In 1896 my father interested himself in a campaign to bring the county seat to Eureka. Versailles was gone, with nothing but a church and a school house to show where the village had been, but Eureka was not far away, and so after fifty-three years Versailles was avenged. Eureka became the county seat, and my father had his part in the triumph.
In 1898 my father sold his farm near Eureka, and purchased a large farm near ElPaso, which had once belonged to his grandfather, Dr. Gurdon Flower Saltonstall. He built a ten room house on it with all the modern improvements, furnace, bath, and electric lights! Later he bought eighty acres to the east of it, and 311 acres in White County, Indiana.
My father did not make a will. He sold his land and divided the trust deeds among his heirs.
In 1907 he quit farming and moved to the town of ElPaso, bought a twelve room house, and settled down to enjoy a well earned rest. He lived in ElPaso almost twenty years, and died there August 18, 1927, at the age of almost 91 years. I shall never forget the people whom he had befriended who came to his funeral and to tell us of the kindnesses he had done for them.
Especially I recall the remark of a very old neighbor as he looked down on my father in his coffin the tears streamed from his eyes and in a voice choked with emotion he said: "They don't make them like that anymore!"
My mother was a very beautiful woman, and gentle reader, if you doubt my artistic judgment or my objectivity on this subject, I can only say that we have photographs, some taken when she was young and some when she was old, which prove the point.
She was frank, original, and outspoken and both her husband and all her children found her interesting and stimulating at all times. She was not as tactful as her husband, but her uncensored remarks seldom got her into trouble. One time a neighbor came into the house and remarked, "I shouldn't think you would talk about your neighbors". "Why", exclaimed my mother,"that is my main amusement!"
This was far from a literal fact, for my mother had little interest in gossip. However, the neighbor was so astonished at Mother's reply that she didn't even tell what she came to quarrel about. She stayed quite a while and left in a good humor.
My mother could never be depended on to say the conventional thing. We seemed to be surrounded by lovely old ladies who inspired my mother to unconventional remarks. On the occasion of the fiftieth anniversary of her marriage, one such dear old lady said to her, "Mrs. Bullock, as you look back on the fifty years of married life, what fact impresses you most?" I suppose she expected some sentimental remark, but Morher immediately responded, "The fact that I have cooked fifty thousand meals."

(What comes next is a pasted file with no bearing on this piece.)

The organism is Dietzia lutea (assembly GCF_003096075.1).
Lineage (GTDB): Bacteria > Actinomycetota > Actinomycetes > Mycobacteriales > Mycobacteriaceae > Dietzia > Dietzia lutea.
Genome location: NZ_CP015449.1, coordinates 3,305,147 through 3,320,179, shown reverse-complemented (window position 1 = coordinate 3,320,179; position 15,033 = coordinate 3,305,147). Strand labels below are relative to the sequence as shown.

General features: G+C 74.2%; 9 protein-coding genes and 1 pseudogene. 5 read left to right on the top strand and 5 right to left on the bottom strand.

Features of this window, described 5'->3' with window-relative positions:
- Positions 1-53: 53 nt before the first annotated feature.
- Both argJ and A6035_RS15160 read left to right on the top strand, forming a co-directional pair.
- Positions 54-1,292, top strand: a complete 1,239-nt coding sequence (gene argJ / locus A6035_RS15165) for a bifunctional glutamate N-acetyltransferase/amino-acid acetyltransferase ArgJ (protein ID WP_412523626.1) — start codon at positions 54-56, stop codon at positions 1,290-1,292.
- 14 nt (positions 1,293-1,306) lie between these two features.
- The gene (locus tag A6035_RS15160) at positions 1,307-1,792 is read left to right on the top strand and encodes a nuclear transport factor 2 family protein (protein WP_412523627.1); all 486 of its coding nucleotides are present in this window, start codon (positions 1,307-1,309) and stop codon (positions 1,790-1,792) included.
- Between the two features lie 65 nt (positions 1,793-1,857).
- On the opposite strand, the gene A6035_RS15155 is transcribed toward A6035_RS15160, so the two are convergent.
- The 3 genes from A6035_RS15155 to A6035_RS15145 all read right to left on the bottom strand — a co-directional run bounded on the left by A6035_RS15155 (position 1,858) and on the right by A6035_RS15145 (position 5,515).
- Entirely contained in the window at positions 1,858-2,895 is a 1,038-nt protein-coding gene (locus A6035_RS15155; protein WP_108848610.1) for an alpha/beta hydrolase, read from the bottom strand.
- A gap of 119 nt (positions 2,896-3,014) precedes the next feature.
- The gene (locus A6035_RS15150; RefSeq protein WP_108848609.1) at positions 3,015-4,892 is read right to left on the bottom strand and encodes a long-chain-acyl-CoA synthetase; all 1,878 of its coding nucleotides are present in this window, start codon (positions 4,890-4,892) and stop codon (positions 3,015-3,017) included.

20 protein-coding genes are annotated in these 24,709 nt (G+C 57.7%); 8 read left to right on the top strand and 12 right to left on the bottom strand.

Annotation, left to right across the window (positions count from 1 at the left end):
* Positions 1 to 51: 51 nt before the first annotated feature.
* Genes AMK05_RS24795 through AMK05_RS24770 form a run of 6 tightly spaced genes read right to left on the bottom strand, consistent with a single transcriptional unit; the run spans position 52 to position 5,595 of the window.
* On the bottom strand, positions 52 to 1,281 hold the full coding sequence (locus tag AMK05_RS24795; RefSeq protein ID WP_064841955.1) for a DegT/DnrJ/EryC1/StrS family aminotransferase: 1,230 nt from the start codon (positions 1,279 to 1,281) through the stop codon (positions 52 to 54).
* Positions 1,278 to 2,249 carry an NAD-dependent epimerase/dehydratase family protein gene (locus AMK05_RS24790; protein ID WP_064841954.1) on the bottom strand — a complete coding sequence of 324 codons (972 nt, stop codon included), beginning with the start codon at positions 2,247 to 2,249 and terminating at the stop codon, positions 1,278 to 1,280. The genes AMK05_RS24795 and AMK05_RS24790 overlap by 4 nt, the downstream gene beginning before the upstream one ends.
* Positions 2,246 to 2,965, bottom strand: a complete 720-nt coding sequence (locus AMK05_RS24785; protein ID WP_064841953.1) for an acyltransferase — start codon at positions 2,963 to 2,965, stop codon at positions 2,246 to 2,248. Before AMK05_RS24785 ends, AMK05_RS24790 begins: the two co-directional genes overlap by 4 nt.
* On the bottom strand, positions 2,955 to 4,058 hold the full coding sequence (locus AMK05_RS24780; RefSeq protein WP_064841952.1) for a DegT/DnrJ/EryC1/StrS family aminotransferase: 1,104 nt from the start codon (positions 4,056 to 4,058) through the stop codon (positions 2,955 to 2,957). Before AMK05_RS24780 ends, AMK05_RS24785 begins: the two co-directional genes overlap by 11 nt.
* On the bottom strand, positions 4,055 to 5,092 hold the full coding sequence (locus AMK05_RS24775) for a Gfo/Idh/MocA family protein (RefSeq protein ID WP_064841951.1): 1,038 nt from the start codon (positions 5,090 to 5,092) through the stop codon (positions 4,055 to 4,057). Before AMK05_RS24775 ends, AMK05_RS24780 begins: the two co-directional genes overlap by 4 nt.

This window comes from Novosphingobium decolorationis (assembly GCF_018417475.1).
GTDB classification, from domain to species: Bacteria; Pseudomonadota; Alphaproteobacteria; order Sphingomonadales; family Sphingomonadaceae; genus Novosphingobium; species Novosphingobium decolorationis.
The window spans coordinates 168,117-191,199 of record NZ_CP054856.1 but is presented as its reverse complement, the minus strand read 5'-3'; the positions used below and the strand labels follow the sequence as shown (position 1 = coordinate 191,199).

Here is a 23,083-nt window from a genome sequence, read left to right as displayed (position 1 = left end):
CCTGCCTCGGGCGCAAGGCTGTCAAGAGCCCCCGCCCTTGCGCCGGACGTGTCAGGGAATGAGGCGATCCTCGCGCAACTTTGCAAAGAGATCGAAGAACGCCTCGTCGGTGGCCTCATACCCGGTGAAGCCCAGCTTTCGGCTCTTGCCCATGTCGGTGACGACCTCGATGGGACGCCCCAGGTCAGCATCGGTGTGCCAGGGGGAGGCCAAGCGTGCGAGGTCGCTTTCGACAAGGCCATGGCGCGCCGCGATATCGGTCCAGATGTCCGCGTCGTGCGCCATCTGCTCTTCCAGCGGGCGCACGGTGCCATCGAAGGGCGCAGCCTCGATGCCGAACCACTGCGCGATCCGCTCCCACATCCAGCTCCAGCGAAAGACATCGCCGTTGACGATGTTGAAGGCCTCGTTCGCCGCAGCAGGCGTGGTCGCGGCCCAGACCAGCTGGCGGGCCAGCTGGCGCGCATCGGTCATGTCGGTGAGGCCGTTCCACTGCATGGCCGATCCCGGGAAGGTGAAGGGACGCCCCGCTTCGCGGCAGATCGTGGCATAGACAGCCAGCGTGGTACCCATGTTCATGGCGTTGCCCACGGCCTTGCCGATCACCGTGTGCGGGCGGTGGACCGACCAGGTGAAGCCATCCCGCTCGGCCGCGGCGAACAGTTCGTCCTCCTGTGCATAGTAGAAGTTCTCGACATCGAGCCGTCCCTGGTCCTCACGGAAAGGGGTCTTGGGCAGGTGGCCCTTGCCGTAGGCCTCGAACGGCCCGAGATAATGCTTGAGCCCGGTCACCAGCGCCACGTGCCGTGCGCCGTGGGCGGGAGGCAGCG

My father was fourteen years older than my mother, and during the last few years of his life, spent much of his time lying on a sofa. When mother came in after being away from home, she would sit down on the sofa by his side and tell him the events of the day. One day a good Methodist neighbor took Mother to a missionary meeting. When she came home, my father was waiting to hear of her the story of her adventures among these pious ladies. Mother told Father that Mrs, Blank had said, "Mrs. Bullock, your bright happy face was an inspiration to me as I lead the meeting." Father, knowing Mrs. Blank's propensity for flattery, grinned. *What did you say, Mary?" I said, "I'll be damned!" replied Mother. "Mary, you didn't. He feared for a moment that she really had said it, and then he realized that she was only trying to shook him.
My mother never grew old, and never intended to grow old, To the day of her death, she was as erect as in her youth. She once said, "I can walk straight to-day, Why can't I to-morrow? When she went to Chicago to live after father's death, she went with my sister Florence to the Cub ball games, and knew the batting averages and home runs of the players as well as the highsohool boys did.
My mothers life was not an easy one. Bearing and rearing ten children is not a task for a weakling, but she shouldered her responsibilities with Spartan courage. She did not feel sorry for herself. We are all very proud to be her children.
Putting a large family of children through college is no slight task, but my parents finally accomplished it When the money gave out, we helped each other through school. I got my degree from the University of Illinois the same year as two of my younger sisters. When we had received our diplomas, and the academic procession had broken up, we stepped out from among our classmates and handed the diplomas to our mother. She deserved them much more than we did. We had spent four years working for them, but she had put many times that number of years on them.
When my sister Edith handed her diploma to Mother she said;"Here, Mother, is what you bought!" Mother's reply was characteristic! "I wonder if it is worth what it cost!"
This is the story of my mother, but the reader, if he was blessed with such a mother, could adapt the story with a few changes of incidents and details to his own mother's life, and so I shall end my story with: "Blessed be my mother, Mary Marsalenia (McCullough) Bullock and all mothers like her!"